Returning from a shopping expedition the day before yesterday at about 14h45, Much Better Half and her sister saw a train, like the one pictured, crossing a bridge above the road well ahead of them.
MBH remarked casually that it was a pity little granddaughter R wasn’t there to see it (she loves them), and her sister responded, ‘Yes, and it’s a passenger one, too.’ She clearly recalls seeing the typical yellow and blue diagonal stripes.
It was only as they got to the lights at the intersection that it occurred to them that there isn’ta railway bridge there. There are trains, certainly, but they go under the road before arriving at Wentworth Station.
‘Ghost trains aren’t seen in the early afternoon, and they don’t look modern,’ they told themselves firmly – but uneasily.
I checked timetables: indeed, there had been one from Wests to Jacobs arriving at Wentworth at 14h37.Could this have been a reflection of it, I wondered, caused by humiture and/or the dust from the particularly disgusting truck access there? If so, it appeared to have had perfect mirror clarity.
This has niggled away at me since, and today I investigated the subject of mirages. It is indeed fascinating how light can be refracted to create quite amazing illusions. One such type is known as the Fata Morgana.
The origins of that name go back to Morgan Le Fay, the enchantress of Arthurian legend who was said to be a fairy rather than human, and/or Arthur’s half-sister (it depends on what her second parent had been) which side-tracked me very well for a while.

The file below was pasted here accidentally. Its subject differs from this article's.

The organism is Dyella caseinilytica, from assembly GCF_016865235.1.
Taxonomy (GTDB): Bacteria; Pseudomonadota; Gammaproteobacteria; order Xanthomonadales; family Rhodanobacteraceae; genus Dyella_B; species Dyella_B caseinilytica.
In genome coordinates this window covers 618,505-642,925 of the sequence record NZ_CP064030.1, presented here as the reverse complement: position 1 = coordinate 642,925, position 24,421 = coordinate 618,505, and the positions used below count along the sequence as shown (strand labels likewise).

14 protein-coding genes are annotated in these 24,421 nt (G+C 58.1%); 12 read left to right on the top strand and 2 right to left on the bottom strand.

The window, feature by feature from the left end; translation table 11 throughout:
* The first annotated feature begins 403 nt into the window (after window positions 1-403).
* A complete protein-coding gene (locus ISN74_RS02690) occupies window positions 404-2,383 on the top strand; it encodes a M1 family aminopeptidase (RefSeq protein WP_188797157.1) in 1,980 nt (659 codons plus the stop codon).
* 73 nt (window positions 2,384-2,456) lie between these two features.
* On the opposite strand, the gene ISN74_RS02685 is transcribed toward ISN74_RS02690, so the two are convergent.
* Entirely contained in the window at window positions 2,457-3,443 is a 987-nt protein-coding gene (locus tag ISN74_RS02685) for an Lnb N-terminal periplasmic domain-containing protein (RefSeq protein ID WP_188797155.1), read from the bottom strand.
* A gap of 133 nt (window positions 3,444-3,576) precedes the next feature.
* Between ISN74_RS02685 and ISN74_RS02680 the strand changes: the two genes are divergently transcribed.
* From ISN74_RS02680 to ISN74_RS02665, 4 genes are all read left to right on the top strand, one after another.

When I returned to the main issue, though, I had to admit defeat. Remarkable though those mirages can be, and even though accompanied by inversion layers of the sort we undoubtedly have locally, there was nothing which would really explain our mystery train. The latter would require that the atmosphere had created an actual mirror, but in all cases what actually happens is that light is refracted.
There had to be another explanation, or else my first one – that they had both gone potty – would have to do. I went for a drive to the area and took photos, ending up none the wiser. The protective barrier for the cutting can be seen, but certainly nothing like a bridge.
Then I came home and thinked thunks. MBH said my pictures were taken from too nearby, and tried to point out on the map approximately where they had been when they saw the train. Something significant struck me. I noticed a bend which was probably what had driven them round the bend.
Some investigation on Google Earth has convinced me my theory is now the right one. If you take a look at the line I have put into the picture, you can see that by looking straight ahead down the road, one is seeing past some of the buildings to where the train is – presumably – still visible on a slightly raised section of ground before it starts the plunge under the road to the station.
With trees screening the bend, and in exactly the right circumstances, there will be an illusion that the train is crossing over the road on a bridge. Of course, the actual road has turned well to the right, where the train goes underneath.
*adjusts deerstalker cap* Elementary, my dear Watson.
Colonialist February 2012 (Letterdash/WordPress)